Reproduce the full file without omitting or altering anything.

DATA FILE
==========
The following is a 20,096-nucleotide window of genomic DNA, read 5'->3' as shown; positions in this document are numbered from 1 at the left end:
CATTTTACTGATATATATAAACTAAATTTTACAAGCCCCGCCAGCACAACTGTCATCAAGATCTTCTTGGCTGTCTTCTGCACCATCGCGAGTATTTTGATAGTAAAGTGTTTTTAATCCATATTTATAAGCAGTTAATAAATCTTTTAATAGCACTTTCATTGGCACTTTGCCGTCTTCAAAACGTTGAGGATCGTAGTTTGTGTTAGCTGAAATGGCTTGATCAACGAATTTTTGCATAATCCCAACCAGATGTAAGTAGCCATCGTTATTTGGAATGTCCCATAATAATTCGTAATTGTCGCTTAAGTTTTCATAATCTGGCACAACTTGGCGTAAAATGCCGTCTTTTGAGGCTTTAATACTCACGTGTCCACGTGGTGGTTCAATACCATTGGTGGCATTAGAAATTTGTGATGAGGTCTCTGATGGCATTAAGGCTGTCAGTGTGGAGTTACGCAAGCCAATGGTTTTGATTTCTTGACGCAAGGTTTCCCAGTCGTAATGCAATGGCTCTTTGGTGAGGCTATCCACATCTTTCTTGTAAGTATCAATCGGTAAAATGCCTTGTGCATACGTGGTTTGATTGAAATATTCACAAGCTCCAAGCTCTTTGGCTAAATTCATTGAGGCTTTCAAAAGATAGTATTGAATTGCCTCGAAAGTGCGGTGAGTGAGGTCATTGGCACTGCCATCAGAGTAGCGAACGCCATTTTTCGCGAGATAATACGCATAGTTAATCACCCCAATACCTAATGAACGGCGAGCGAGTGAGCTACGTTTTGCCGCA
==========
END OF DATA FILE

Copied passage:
The following is a 20,096-nucleotide window of genomic DNA, read 5'->3' as shown; positions in this document are numbered from 1 at the left end:
CATTTTACTGATATATATAAACTAAATTTTACAAGCCCCGCCAGCACAACTGTCATCAAGATCTTCTTGGCTGTCTTCTGCACCATCGCGAGTATTTTGATAGTAAAGTGTTTTTAATCCATATTTATAAGCAGTTAATAAATCTTTTAATAGCACTTTCATTGGCACTTTGCCGTCTTCAAAACGTTGAGGATCGTAGTTTGTGTTAGCTGAAATGGCTTGATCAACGAATTTTTGCATAATCCCAACCAGATGTAAGTAGCCATCGTTATTTGGAATGTCCCATAATAATTCGTAATTGTCGCTTAAGTTTTCATAATCTGGCACAACTTGGCGTAAAATGCCGTCTTTTGAGGCTTTAATACTCACGTGTCCACGTGGTGGTTCAATACCATTGGTGGCATTAGAAATTTGTGATGAGGTCTCTGATGGCATTAAGGCTGTCAGTGTGGAGTTACGCAAGCCAATGGTTTTGATTTCTTGACGCAAGGTTTCCCAGTCGTAATGCAATGGCTCTTTGGTGAGGCTATCCACATCTTTCTTGTAAGTATCAATCGGTAAAATGCCTTGTGCATACGTGGTTTGATTGAAATATTCACAAGCTCCAAGCTCTTTGGCTAAATTCATTGAGGCTTTCAAAAGATAGTATTGAATTGCCTCGAAAGTGCGGTGAGTGAGGTCATTGGCACTGCCATCAGAGTAGCGAACGCCATTTTTCGCGAGATAATACGCATAGTTAATCACCCCAATACCTAATGAACGGCGAGCGAGTGAGCTACGTTTTGCCGCA